October 30, 2018
It’s rare to see Avery Hill without a smile on her face. At just 4 years old, she’s outgoing, talks a mile a minute and loves high-fives almost as much as hugs.
She also fights for every step she takes and constantly works to beat the odds of cerebral palsy.
Avery was born nearly four months early, at just 29 weeks, on October 25, 2014. After 64 days in the Sanford Children’s Boekelheide Neonatal Intensive Care Unit, her parents, Mindy and Jared, brought their baby girl home for the first time.
That was four years ago, the day after Christmas. At the time, Jared and Mindy didn’t know what their daughter’s future would hold.
“I just didn’t know what to expect,” Mindy recalled. “Someone described it as seeing your heart walking around outside your body. That’s exactly what it was like. It was my heart sitting next to me in an incubator, fighting for her life. It was all just so hard to handle.”
Every step is a victory
After five days in the NICU, Avery’s doctors discovered she was suffering from two brain bleeds. The possible repercussions of her premature birth and this new development were endless, but only time would tell how Avery’s future would be affected.
“That was the hardest part,” Mindy said. “Not knowing what was going to happen.”
Mindy – a flight nurse at Sanford Health who has seen so many traumatic injuries – envisioned her daughter in a wheelchair, not being able to function for herself.
A year later, Avery was officially diagnosed with spastic cerebral palsy. Mindy and Jared learned Avery might struggle to walk, talk and even be intellectually impaired but also that each child diagnosed with cerebral palsy is different.
- 1 in 2 has an intellectual impairment
- 1 in 3 is unable to walk
- 1 in 4 is unable to talk
After the diagnosis, Mindy and Jared started celebrating even the smallest milestones, taking pictures of Avery reaching for her first toy and cheering when she stood for the first time.
It wasn’t long before Avery showed her parents that nothing would hold her back, least of all her diagnosis. Whether she’s playing at recess with her junior kindergarten friends or at one of her many physical therapy sessions, Avery is always working to overcome the odds.
This year, Avery wore out her first pair of shoes from all the time spent trucking along in her walker. She’s become so good at walking, she no longer needs to bring her wheelchair to school every day and can ride the bus with her friends.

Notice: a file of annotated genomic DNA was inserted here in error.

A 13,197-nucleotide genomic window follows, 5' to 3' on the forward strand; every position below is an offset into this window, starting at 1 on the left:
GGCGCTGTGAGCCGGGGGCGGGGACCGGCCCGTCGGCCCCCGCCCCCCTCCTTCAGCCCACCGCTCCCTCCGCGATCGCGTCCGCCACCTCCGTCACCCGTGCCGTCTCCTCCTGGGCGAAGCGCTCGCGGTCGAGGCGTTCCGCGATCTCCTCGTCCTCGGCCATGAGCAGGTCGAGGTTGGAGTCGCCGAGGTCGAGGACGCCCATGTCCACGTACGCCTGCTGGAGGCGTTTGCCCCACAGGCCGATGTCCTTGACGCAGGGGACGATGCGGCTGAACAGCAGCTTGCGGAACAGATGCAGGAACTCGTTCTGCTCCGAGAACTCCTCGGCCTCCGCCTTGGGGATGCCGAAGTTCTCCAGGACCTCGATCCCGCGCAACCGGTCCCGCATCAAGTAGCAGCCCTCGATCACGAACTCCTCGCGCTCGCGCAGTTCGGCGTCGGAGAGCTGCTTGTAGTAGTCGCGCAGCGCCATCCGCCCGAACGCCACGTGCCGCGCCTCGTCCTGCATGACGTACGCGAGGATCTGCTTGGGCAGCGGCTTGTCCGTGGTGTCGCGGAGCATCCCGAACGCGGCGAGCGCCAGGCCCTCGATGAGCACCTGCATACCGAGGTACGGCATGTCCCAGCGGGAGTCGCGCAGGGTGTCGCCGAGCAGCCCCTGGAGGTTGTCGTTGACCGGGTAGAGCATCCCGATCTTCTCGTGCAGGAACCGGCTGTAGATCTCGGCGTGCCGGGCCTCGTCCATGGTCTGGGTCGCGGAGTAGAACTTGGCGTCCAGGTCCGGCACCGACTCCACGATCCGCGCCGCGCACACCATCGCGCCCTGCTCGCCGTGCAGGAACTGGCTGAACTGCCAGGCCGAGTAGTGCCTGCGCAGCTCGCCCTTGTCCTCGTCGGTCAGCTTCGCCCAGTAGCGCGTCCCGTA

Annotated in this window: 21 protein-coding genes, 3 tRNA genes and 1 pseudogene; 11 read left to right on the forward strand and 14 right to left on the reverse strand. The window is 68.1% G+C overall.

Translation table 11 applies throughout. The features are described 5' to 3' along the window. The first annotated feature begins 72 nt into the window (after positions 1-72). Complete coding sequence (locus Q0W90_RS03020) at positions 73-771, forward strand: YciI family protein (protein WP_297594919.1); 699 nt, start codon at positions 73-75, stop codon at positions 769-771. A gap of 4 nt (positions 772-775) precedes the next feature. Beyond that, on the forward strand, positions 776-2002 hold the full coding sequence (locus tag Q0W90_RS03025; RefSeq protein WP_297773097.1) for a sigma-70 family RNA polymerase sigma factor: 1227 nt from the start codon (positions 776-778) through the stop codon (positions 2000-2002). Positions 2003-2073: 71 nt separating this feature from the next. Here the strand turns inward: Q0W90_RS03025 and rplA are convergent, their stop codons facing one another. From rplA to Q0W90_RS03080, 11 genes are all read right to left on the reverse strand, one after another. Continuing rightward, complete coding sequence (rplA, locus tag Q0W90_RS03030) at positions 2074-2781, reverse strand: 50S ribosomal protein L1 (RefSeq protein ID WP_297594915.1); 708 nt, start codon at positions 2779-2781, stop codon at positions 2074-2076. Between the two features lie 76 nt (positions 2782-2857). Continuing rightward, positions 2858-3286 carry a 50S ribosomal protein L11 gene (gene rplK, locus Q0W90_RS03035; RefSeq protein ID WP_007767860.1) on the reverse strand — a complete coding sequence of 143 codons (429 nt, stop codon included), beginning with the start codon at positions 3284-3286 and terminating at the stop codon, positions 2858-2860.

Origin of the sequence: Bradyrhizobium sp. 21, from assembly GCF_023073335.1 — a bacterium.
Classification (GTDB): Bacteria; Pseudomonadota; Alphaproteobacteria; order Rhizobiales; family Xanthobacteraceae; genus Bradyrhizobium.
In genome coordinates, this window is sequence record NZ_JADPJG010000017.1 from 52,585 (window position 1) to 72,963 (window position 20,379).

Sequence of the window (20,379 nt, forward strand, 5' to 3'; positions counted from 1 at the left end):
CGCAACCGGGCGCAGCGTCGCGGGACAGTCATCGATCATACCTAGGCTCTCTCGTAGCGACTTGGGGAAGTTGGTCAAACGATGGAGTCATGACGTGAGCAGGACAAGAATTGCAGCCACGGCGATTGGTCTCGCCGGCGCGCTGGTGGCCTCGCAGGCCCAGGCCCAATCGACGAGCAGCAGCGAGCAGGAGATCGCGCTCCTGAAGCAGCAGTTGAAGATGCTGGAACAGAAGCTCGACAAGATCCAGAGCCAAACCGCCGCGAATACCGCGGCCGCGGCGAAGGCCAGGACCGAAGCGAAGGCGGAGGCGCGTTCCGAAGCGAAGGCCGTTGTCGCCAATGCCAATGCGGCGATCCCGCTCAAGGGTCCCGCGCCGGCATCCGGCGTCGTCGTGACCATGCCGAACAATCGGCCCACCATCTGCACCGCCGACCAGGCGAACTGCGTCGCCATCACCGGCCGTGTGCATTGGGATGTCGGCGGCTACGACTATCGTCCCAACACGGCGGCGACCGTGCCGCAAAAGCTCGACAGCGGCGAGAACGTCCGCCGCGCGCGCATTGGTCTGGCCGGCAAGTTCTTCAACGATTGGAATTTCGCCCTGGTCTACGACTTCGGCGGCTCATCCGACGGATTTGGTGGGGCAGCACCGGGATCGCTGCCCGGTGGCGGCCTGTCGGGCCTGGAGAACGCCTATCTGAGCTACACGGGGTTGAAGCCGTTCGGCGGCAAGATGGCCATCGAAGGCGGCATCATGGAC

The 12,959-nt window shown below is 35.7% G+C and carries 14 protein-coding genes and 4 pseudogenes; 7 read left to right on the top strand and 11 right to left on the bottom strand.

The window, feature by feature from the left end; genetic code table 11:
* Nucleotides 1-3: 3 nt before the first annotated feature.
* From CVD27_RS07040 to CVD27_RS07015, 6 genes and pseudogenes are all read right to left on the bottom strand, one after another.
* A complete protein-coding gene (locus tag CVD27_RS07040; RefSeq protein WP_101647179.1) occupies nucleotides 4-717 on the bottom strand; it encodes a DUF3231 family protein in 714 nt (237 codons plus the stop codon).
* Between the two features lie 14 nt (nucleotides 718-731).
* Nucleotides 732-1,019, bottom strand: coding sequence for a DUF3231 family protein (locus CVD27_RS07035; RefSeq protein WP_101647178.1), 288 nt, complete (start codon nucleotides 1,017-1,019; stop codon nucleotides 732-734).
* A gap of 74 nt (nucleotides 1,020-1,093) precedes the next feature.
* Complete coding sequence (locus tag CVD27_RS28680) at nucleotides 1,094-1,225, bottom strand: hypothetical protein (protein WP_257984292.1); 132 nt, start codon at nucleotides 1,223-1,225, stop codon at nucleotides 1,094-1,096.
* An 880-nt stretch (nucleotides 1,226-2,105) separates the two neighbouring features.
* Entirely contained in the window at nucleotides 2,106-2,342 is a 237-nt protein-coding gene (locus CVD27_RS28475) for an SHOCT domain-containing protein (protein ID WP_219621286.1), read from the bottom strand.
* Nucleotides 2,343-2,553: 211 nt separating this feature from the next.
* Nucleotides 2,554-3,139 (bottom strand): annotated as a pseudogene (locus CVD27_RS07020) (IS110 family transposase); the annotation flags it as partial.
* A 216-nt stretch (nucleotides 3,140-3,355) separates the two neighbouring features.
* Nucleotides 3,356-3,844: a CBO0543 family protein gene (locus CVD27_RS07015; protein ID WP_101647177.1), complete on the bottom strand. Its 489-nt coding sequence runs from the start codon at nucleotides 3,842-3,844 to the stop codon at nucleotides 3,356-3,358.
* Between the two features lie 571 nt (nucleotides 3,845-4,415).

She‘s also now a big sister and can’t get enough of baby Reagan.
Remembering Avery’s triumphs and how far she’s come brings tears to Mindy’s eyes.
“Those moments kind of just hit you; you realize, she’s doing it. She is making it on her own.
“All of her improvements are definitely because of her. She has the can-do attitude and puts in the hard work. We just sit along the sidelines and cheer her on.”
Every step is a hard-won victory for Avery. Right now, she’s in physical and occupational therapy almost every day, swimming at Adaptive Aquatics and riding her favorite horse, Peggy Sue, at hippotherapy.
As Avery grows, she could require surgery to help her walk better and will likely continue to need therapy for the rest of her life. She might always need a walker or cane to walk, but Mindy and Jared look forward to a future where their daughter can do just about anything she wants.
Make a difference this holiday season
From Avery’s first breaths in the NICU to her ongoing treatment, Sanford Children’s Miracle Network and its many generous donors have been there, helping Avery reach each milestone. Here are just a few of the ways donors have made a difference for Avery:
- Helping purchase lifesaving equipment that gave Avery a chance to grow and thrive after she was born too early.
- Providing direct family assistance and meal vouchers for Mindy and Jared during Avery’s 64 days in the NICU.
- Supporting the Child Life Specialists who were there to bring a smile to Avery’s face after each procedure at the Castle.
“I just can’t imagine not having these services close to home,” Mindy said. “The care that these kids get here is just so pivotal to how well they do. It’s pretty incredible.”